The finding of a surprisingly high frequency and high diversity of X haplogroup lineages, and the rejection of a recent bottleneck or founder effect, encouraged us to conduct a more detailed analysis of the distribution of the X haplogroup lineages according to geographic sub-regions. Using a hypergeometric test significant enrichment of haplogroup X was localized in the Galilee region of the Israeli Druze population (Figure 1b). We found that 39 of 41 haplogroup X Druze individuals were from the Galilee heights (Table S2), corresponding to 21.4% (39/182) of the samples from that region. Enrichment analysis revealed that both X1 and X2 were highly enriched in this region (P = 9.3*10̂−5 and = 3*10̂−4, respectively). This finding remained significant after Bonferroni correction for multiple hypothesis testing. In another independent unpublished large Near East sample set, which also included 77 Israeli Druze samples from the Carmel region, only one sample belonged to the X haplogroup (Behar DM et. al, submitted). One particularly exceptional example of both high diversity and high frequency of haplogroup X was the Galilee heights village of Peq'in, where 6 of 17 households (35.3%) belonged to four distinct lineages of haplogroup X (X1a, X1b, X2e and X2*), yielding a calculated genetic diversity for both X1 and X2 of 0.667±0.02. This village, is believed to be one of the oldest Druze villages in Israel, and is mentioned in historical records dating from the 13th century. These records specifically note that certain villages in the Galilee accepted the Druze religion during the “Dawa” and never left this geographic region, .
An attractive hypothesis to explain this geographic concentration of lineages which diverged remotely within an ancient haplogroup (and which are not identified in other populations of the region) is that these Galilee Druze individuals represent the refugium of an ancestral group with high diversity and high frequency of haplogroup X, which was more prevalent in the region in antiquity, and from which the global diversity of X mtDNA haplogroup emerged. Alternative hypotheses could be non-random sampling effects during the original establishment of the Druze population. We now consider these alternatives.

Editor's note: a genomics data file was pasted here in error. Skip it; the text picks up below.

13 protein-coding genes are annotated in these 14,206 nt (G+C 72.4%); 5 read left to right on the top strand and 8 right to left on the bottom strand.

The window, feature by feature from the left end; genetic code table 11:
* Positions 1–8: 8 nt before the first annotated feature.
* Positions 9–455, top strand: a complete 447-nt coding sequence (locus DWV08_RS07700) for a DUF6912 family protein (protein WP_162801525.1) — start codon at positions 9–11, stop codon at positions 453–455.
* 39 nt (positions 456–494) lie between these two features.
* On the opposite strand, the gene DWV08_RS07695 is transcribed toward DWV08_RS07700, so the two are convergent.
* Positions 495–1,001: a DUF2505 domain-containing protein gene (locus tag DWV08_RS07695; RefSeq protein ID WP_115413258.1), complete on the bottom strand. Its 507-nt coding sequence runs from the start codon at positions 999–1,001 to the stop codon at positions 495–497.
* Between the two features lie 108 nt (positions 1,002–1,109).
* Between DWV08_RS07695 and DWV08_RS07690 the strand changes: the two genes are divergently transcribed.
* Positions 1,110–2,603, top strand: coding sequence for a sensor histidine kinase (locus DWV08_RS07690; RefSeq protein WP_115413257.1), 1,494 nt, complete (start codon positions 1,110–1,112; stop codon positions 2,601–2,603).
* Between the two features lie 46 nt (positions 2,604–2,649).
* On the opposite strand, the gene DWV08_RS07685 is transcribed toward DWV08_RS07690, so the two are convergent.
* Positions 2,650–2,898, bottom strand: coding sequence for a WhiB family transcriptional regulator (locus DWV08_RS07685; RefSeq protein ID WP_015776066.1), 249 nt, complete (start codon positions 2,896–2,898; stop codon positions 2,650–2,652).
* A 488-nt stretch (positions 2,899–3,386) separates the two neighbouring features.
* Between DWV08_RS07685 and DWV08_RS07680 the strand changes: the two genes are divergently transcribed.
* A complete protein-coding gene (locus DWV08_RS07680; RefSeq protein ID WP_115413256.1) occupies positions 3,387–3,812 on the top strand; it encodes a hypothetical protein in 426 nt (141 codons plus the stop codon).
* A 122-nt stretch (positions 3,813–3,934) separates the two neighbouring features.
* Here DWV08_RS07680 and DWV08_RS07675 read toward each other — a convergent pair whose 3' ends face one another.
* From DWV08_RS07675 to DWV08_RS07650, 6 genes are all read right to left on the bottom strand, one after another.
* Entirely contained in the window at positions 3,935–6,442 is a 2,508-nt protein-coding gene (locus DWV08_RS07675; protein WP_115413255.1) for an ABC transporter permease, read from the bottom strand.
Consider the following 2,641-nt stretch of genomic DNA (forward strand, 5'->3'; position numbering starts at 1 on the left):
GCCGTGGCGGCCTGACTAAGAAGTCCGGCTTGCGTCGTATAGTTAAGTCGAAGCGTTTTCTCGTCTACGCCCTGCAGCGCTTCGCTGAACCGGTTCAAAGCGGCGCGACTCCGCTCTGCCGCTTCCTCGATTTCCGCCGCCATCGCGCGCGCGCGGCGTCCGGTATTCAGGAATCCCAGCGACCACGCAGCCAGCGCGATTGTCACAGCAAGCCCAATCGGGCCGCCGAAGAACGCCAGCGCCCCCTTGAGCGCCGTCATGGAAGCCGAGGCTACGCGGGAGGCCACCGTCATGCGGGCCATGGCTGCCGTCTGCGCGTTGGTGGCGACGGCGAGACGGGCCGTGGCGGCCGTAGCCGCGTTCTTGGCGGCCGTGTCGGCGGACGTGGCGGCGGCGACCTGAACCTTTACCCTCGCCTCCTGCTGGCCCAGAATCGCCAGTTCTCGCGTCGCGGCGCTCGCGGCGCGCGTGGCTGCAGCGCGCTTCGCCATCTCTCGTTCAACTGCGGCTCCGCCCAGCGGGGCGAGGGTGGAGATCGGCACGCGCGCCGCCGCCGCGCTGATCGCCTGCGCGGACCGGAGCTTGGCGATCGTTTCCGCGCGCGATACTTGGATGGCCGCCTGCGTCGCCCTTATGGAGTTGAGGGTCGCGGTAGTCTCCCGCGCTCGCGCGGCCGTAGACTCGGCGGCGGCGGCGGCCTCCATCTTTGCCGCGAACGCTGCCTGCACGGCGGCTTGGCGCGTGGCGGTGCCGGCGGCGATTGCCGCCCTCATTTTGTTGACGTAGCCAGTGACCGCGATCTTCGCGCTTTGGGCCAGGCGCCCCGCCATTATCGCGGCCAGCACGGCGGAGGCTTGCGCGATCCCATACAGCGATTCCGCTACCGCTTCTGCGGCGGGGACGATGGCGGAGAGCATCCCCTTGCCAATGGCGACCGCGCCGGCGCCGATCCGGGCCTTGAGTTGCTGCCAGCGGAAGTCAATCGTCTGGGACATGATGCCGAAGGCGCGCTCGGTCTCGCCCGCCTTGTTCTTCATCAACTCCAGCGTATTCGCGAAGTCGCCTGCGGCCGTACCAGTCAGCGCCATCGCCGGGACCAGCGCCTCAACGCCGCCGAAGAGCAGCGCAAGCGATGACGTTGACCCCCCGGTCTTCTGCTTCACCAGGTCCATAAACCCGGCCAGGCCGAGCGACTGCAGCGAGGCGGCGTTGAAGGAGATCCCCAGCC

First consider the hypothesis that the current population genetic structure is the result of a random or non-random migration process contributing to original members of the Druze religion. Indeed, Druze tradition considers the population to have been constituted from many diverse source populations. Various studies have shown that when a new colony is formed from several potential source populations, either lower or higher genetic differentiation can occur depending upon how colonizing groups of individuals are formed, and depending upon the quantitative relationship between colonization and migration. One possible model for the colonization of a new or vacant habitat occurs when some subpopulations in nearby geographic regions contribute migrants to a common pool, the “migrant pool,” from which colonists are drawn at random to fill vacant sites, with mixing of individuals from different populations. Historical records are unclear as to the identity of the original Druze adherents (the original subpopulations which donated to the migrant pool). Accordingly, we compared the sum square distance of the haplogroup frequency profile of the Druze in our study, to those reported for other nearby Near East populations. The populations with the smallest genetic distances to the Druze were: Turks, Armenians, Iranians and Egyptians. Historical records suggest a strong Druze connection with Turks and Egyptians during the “Dawa” period. Therefore, we tested the possibility of obtaining an X haplogroup frequency as high as observed in our study (41/311), from random sampling of Turkish individuals as a metapopulation contributing to the migrant pool, (Turks have a current X haplogroup frequency of 6/218). The distribution of X haplogroup individuals in such a sampling scheme follows a hypergeometric distribution and proved to be very unlikely (p<10−5), using a wide range of both source and sampled populations. The probability for the migrant pool model was even lower when calculated for Egyptians, Armenians and for different combinations of these postulated source populations for such a colonization process. Furthermore, comparison of the Druze X haplogroup sequences to Turkish and Egyptian X haplogroup sequences revealed different lineages whose coalescence antedates the “Dawa” period.